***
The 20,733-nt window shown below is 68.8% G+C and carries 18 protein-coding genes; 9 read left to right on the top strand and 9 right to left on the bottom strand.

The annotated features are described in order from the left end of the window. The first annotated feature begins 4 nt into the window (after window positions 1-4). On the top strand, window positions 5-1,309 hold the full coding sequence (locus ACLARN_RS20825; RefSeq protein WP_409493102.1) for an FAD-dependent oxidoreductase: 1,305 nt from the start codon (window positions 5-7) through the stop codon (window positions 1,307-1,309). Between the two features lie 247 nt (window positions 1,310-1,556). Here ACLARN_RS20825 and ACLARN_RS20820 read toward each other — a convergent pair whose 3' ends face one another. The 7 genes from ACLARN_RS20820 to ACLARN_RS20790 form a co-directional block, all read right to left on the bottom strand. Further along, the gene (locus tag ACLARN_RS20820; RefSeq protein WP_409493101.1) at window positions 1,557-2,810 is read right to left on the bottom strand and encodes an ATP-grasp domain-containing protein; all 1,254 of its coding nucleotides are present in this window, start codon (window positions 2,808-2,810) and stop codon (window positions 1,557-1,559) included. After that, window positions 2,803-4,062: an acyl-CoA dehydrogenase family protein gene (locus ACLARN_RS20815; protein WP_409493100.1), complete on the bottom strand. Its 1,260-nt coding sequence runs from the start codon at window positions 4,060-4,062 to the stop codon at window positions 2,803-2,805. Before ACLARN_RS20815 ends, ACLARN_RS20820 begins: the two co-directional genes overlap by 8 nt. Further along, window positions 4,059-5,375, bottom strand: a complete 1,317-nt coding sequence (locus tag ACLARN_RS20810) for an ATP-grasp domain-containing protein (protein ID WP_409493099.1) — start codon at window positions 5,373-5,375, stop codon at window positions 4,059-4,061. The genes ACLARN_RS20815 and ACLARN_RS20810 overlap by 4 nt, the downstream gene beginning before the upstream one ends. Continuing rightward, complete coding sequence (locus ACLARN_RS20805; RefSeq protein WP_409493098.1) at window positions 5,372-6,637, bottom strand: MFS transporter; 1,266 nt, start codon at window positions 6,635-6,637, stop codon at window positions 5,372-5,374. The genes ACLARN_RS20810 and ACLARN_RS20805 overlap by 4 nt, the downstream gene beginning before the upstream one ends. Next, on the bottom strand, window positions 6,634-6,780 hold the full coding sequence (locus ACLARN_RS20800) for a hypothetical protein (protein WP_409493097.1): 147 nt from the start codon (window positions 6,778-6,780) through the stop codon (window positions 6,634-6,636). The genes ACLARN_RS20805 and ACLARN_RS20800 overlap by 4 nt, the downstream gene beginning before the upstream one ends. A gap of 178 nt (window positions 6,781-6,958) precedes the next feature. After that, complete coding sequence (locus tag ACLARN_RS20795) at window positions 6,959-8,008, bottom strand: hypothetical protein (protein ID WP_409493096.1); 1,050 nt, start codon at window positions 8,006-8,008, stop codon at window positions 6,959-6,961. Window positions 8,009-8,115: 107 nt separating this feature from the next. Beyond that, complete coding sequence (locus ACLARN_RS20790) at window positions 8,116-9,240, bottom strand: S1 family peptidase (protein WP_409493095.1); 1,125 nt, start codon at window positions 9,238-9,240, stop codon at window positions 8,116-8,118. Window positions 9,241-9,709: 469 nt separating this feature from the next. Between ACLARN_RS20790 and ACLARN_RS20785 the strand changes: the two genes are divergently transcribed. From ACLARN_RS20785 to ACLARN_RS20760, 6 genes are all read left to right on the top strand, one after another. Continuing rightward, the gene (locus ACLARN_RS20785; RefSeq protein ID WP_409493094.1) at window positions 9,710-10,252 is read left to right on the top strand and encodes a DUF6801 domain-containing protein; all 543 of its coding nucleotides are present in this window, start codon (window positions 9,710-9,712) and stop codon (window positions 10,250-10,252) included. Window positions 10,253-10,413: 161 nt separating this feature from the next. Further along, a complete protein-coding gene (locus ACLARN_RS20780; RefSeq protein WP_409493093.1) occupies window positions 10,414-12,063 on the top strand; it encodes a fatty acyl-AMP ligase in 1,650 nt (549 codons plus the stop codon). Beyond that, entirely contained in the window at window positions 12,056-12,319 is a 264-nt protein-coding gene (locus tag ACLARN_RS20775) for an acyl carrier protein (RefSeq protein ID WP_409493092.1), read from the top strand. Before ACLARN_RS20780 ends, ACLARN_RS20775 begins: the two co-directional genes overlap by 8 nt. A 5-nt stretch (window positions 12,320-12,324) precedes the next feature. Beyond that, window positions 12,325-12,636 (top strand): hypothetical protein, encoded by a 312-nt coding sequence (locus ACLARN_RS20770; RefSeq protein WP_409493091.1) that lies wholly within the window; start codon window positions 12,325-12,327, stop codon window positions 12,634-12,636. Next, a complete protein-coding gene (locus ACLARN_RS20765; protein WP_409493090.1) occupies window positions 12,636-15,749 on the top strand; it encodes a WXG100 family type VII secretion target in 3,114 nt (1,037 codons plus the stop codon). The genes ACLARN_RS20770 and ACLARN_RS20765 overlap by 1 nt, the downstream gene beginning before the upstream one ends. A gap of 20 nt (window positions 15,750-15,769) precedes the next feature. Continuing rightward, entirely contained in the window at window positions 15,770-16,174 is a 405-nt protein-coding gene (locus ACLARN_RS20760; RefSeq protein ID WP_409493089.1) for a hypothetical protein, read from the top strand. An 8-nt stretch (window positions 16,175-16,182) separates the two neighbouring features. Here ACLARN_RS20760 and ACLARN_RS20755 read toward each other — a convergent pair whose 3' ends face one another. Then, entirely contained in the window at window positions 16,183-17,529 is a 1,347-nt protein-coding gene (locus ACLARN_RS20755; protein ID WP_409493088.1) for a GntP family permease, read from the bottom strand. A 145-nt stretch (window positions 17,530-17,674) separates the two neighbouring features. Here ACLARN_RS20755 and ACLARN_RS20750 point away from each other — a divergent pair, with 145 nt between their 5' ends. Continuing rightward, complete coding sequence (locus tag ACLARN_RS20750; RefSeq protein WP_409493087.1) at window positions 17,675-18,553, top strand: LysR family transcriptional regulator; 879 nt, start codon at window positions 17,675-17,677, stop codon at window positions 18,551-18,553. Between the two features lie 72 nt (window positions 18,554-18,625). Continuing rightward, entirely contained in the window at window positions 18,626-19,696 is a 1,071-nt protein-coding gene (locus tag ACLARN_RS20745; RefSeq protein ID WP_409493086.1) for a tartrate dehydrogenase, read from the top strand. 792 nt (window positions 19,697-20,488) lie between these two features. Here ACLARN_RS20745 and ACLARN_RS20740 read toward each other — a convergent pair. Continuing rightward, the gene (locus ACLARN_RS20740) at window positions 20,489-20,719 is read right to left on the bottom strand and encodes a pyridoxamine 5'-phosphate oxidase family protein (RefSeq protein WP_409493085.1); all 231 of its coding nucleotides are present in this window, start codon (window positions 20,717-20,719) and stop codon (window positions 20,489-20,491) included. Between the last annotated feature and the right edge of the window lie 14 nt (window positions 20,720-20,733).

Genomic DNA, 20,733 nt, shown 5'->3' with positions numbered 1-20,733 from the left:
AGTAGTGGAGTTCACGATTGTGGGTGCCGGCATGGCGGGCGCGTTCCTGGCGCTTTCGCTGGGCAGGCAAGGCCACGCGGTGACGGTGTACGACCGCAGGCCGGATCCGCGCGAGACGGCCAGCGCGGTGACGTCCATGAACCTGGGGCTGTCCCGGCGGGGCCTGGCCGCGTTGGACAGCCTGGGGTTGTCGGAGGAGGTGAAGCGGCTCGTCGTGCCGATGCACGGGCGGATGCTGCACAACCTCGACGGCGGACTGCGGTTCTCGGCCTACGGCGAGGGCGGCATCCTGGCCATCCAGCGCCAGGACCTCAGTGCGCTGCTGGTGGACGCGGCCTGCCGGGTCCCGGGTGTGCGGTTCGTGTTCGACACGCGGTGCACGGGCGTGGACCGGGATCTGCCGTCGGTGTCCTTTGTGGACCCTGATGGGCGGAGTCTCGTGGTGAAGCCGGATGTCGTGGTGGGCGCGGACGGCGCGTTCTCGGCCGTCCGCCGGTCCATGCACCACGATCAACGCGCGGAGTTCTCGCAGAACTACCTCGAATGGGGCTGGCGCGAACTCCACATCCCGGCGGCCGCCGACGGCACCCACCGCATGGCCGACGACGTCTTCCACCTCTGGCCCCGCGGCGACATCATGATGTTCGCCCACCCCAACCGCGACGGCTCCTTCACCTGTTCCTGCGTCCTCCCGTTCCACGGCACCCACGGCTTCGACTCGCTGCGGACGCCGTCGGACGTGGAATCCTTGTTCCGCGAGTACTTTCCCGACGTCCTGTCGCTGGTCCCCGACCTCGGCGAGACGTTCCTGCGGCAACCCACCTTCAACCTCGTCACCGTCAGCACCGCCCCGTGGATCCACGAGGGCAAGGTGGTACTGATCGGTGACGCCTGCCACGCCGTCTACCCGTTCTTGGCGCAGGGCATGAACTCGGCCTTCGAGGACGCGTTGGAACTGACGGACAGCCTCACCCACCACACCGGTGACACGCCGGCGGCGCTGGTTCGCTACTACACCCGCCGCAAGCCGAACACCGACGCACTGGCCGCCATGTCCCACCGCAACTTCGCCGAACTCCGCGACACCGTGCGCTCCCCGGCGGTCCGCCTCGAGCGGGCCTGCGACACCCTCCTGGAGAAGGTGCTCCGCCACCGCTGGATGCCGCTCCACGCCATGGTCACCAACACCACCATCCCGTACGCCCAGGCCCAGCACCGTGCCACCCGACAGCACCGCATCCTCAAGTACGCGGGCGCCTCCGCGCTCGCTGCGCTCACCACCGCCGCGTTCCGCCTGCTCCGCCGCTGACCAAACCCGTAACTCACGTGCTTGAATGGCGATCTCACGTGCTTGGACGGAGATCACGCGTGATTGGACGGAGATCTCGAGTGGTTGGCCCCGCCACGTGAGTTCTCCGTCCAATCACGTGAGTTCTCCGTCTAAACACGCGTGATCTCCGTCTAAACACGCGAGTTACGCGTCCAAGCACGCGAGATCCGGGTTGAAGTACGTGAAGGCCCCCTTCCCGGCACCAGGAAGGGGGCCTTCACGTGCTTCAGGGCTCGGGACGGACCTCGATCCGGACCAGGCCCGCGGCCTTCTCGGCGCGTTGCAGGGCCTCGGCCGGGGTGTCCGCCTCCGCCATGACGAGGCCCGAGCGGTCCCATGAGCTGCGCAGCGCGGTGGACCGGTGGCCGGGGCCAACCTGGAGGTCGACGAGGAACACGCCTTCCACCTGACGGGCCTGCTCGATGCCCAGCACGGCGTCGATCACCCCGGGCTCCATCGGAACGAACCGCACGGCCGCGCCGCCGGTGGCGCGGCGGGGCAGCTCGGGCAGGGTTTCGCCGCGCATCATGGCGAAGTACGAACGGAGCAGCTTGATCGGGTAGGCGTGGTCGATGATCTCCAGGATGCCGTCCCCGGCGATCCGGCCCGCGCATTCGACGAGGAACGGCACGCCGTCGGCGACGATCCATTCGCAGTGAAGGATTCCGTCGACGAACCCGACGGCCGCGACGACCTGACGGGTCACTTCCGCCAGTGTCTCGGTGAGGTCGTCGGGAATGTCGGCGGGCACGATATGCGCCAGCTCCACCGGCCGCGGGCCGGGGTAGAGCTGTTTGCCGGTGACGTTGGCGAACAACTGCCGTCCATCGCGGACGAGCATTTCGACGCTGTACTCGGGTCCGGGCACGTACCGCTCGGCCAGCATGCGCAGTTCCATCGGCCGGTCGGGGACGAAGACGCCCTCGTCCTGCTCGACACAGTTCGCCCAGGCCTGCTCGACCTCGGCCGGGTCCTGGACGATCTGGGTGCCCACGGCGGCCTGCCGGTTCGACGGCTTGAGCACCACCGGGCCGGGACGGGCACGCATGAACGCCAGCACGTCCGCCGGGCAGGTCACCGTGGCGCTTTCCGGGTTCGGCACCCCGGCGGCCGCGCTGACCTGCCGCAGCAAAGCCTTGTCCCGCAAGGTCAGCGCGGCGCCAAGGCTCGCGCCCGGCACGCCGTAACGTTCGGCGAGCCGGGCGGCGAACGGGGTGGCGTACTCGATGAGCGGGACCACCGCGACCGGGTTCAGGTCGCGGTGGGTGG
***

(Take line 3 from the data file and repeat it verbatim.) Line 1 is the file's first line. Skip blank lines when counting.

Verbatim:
Genomic DNA, 20,733 nt, shown 5'->3' with positions numbered 1-20,733 from the left: